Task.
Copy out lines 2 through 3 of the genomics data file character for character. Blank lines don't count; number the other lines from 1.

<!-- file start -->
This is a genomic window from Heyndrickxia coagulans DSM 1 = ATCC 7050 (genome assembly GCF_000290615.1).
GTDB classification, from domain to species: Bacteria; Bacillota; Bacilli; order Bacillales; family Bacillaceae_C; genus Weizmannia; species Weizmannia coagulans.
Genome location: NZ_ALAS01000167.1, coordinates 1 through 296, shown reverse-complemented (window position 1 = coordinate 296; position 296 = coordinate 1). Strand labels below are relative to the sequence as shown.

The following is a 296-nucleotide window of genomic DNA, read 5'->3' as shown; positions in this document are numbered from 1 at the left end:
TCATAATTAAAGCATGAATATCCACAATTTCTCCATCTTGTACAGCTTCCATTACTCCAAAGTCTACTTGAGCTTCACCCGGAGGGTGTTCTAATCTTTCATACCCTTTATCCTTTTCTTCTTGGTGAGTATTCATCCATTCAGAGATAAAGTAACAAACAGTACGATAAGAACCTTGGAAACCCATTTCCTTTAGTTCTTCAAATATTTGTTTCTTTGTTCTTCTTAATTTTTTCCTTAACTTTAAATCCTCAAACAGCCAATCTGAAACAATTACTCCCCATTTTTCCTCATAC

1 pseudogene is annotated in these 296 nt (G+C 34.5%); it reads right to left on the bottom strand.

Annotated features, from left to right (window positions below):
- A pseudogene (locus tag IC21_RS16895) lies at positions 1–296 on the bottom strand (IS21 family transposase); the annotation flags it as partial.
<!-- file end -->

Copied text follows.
GTDB classification, from domain to species: Bacteria; Bacillota; Bacilli; order Bacillales; family Bacillaceae_C; genus Weizmannia; species Weizmannia coagulans.
Genome location: NZ_ALAS01000167.1, coordinates 1 through 296, shown reverse-complemented (window position 1 = coordinate 296; position 296 = coordinate 1). Strand labels below are relative to the sequence as shown.